So.....Math Fair projects were due today. The letter that came home had today's date in tiny little letters then LOTS of mention of March 12th, the regional event for winners. I don't have to tell you which date I wrote on my calendar. So SUNDAY (day before yesterday after a day of OM, church, etc.when I want to snuggle up with the fam and watch the olympics), I realized that the project is actually due TODAY. Now yesterday the OM team had its final dress rehearsal then I had something at church (plus, I ended up spending half the day at the doctor's office then hospital getting x-rays for a thumb that turned out not to be broken, thank goodness). But I digress. The bottom line is this: once I found out that math fair projects were due today, I had a very small window to help my son with this. So we got right to work.
Here were our barriers to the successful completion of this project.
1. We didn't have a subject that he liked (okay, so he liked it a week ago when we chose it, but now he didn't and had nothing to say about it, so I knew that wasn't going to work)
2. Since we didn't have a topic, we didn't have a title or anything to work with at all.
3. We were both tired and grouchy
4. My son struggles with some fine motor skills issues which makes writing in a confined space tough to say the least
HOWEVER, slowly but surely there was a Miracle on Granville Street. My son, the youngest of four, has a deep sense of injustice, of course, so he decided on this project: count all the artwork on the walls of the house, then see how many pictures were drawn by each child in the family. (I.E. Which kid has the most pictures on the wall) I mean, jeez, must we go there? Of COURSE, he has the least number of pictures. He's been alive and making artwork for the least amount of time (and remember the whole motor skills thing?). But he really wanted to do this, so that's what he did.
SO my child went to school today with a Math Fair project complete with graph and slash marks and math problem to PROVE just how unjustly he's treated at home. I'm trying not to take it personally.
But here's the good news. He did a great job. He really did. So here's the funny part. His brothers and sisters (we have two former Math Fair winners out of the two) took him to their rooms and showed him their certificates and everything and one of them even showed him the medal she had received.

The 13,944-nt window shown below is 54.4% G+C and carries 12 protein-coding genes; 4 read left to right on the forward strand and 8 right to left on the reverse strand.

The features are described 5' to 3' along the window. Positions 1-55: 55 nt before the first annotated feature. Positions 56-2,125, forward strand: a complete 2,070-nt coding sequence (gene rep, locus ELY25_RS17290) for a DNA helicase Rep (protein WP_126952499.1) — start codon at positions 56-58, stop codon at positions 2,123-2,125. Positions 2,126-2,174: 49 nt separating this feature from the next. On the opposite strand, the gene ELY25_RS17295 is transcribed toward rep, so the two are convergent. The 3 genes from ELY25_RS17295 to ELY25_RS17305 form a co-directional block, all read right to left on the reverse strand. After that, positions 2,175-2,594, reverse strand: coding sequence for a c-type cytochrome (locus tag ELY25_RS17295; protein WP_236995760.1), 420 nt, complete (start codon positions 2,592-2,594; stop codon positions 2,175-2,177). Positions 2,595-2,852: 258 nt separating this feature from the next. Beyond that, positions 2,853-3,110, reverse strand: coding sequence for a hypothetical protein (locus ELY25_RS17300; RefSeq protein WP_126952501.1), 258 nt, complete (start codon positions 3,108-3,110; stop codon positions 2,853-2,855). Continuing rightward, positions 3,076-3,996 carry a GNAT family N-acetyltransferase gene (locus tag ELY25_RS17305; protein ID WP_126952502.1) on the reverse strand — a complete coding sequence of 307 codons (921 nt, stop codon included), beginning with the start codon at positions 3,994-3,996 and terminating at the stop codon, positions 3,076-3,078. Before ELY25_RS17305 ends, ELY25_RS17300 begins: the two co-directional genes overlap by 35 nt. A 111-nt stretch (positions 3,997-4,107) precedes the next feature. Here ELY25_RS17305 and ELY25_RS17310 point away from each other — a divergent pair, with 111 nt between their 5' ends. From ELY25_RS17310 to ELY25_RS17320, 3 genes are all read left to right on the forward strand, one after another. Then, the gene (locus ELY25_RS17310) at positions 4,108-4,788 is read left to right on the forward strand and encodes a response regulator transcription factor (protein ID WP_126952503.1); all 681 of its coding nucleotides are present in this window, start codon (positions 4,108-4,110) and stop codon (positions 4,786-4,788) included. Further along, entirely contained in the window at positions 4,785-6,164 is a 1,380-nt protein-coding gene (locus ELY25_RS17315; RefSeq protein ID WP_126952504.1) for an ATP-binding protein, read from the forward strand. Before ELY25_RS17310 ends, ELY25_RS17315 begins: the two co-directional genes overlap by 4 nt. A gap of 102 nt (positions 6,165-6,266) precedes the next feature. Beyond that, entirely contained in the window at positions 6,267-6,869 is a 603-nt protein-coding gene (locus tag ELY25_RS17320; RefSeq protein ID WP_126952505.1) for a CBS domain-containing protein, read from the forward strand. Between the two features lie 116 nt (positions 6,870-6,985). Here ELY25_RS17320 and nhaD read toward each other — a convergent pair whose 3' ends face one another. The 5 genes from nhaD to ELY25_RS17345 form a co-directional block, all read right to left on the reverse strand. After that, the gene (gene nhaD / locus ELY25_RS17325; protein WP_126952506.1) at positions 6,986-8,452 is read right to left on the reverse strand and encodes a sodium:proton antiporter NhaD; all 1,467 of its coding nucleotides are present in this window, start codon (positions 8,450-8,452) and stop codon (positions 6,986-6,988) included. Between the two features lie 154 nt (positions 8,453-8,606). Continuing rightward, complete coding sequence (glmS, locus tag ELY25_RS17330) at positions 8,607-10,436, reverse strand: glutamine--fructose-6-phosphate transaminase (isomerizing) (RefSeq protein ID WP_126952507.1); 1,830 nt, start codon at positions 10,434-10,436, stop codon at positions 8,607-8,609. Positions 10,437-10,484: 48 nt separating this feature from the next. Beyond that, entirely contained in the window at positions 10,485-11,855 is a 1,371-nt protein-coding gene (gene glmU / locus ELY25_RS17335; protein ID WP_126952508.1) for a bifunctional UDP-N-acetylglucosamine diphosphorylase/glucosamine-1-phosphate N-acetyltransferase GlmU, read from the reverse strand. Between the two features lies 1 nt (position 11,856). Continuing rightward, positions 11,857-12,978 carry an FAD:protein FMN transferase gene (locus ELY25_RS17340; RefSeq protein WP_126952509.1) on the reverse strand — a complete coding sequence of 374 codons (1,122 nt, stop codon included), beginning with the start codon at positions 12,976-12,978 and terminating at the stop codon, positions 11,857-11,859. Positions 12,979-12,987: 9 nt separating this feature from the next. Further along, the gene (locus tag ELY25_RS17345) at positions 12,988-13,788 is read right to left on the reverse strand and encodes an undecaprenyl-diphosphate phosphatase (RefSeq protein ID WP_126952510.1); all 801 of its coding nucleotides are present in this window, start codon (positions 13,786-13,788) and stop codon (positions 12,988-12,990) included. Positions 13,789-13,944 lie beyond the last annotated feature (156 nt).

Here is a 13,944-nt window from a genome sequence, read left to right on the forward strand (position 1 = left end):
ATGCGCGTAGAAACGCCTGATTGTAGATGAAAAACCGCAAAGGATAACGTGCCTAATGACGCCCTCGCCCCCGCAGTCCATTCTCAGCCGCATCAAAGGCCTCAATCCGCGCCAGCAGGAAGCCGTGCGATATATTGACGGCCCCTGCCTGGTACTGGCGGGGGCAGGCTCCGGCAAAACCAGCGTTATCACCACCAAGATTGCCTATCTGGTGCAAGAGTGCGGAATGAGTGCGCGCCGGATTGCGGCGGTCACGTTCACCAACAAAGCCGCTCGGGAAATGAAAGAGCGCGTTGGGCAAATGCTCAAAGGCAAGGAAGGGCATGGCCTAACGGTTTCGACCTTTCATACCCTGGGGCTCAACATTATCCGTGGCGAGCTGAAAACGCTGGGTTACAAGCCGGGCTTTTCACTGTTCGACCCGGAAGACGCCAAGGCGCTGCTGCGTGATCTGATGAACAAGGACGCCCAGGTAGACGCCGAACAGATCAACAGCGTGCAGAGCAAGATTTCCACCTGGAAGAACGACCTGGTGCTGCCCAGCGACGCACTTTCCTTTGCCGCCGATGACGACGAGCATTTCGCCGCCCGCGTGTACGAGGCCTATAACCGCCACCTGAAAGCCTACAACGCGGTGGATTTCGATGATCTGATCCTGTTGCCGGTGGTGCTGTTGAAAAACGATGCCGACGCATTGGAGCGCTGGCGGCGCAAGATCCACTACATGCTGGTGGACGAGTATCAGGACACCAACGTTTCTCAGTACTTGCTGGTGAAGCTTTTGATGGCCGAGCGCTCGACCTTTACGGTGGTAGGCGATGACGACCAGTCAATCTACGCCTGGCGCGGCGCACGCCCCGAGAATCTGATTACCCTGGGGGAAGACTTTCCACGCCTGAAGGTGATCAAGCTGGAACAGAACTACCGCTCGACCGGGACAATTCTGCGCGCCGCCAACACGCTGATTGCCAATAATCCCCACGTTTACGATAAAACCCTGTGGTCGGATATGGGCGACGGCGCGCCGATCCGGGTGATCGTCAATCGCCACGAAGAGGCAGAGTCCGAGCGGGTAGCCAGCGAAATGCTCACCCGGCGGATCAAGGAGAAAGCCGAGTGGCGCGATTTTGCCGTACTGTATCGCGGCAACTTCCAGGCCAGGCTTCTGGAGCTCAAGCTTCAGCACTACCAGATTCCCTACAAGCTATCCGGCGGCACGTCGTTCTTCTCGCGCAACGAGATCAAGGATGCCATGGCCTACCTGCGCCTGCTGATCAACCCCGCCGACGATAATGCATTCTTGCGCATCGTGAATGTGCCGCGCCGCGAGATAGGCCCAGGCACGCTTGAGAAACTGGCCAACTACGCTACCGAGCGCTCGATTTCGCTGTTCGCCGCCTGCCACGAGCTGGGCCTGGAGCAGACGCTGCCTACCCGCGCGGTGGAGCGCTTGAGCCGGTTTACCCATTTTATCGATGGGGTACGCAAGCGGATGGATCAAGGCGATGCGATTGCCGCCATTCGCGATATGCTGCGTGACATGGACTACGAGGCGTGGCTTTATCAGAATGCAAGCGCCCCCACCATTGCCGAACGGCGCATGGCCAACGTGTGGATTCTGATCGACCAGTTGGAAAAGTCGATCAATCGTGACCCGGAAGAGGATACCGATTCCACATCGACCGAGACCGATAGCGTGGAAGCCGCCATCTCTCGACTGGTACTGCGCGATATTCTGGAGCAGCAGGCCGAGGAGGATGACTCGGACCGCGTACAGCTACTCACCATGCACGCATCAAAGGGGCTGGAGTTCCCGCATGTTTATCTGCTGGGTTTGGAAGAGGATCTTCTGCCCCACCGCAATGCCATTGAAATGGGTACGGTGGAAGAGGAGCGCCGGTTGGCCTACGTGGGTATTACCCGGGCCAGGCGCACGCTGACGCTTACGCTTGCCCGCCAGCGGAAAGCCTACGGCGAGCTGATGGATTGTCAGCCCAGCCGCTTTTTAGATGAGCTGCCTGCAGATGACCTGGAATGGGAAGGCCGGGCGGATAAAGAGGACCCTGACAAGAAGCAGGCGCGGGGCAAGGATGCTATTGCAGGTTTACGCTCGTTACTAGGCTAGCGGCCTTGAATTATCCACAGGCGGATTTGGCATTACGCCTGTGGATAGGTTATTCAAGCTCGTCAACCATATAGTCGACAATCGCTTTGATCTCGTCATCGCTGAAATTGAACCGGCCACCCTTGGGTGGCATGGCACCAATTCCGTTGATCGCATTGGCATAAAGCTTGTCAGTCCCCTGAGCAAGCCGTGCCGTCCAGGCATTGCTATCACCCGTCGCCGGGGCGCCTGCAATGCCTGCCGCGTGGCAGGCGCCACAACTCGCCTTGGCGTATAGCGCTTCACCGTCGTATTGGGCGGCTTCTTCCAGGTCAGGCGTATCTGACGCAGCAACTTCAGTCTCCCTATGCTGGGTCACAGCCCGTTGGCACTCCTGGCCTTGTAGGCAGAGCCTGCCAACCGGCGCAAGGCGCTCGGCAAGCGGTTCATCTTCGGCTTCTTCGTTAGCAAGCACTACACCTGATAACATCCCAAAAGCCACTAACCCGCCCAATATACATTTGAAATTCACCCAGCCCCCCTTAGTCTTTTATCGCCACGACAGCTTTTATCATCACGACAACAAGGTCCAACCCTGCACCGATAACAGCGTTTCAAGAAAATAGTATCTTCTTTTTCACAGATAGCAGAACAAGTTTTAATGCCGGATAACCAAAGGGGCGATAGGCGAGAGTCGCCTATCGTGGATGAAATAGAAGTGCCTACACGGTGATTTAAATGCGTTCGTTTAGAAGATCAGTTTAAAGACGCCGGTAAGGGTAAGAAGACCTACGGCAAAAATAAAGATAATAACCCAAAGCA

So then he began starting each sentence with "When I get my medal..." which, of course, is highly unlikely. So THEN, I pretended to be a judge and asked him to explain his project. With big sighs and eye rolls, he told me in a monotone what he did and why and how his brothers and sisters all had more artwork up than him. He said it's "because they're older" and actually made quotation marks with his fingers which was hilarious to me because I have no idea where he got that. Anyway, THEN he said, "How many judges do I have to talk to?"
"Just a few," I said.
"All day long?" he asked.
"No, just for a few minutes," I answered.
"Before or after the medal?" He asked.
Oh, my, there's gonna be trouble in River City. "Before SOMEONE gets the medal. It might be you and it might not."
"Then I won't have to talk to judges again?"
"Well, if you get a medal, you'll go on to regionals, and there will be judges there." I'm thinking there's no way he's going to regionals, or at least highly unlikely.
So he says,"Here's what I'll do. After I get my medal, I'll say no thank you to any more judges."
Should be an interesting day. I'll update you on the results tomorrow. Hopefully, there won't be any crying involved...
And my 9 year-old's OM team has their dress rehearsal today! I can't wait to see my eldest son wearing a kilt and dancing an Irish jig. Hope your day is exciting, too!
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I write to serve, to unite, to educate. I write to share literature and flesh out ideas that may be of interest to others. I write to document an emotion, experience, or a blip in time. My mission is to write in such a way that the reader is reminded that we can find humor in all situations. It's one of the great blessings of life.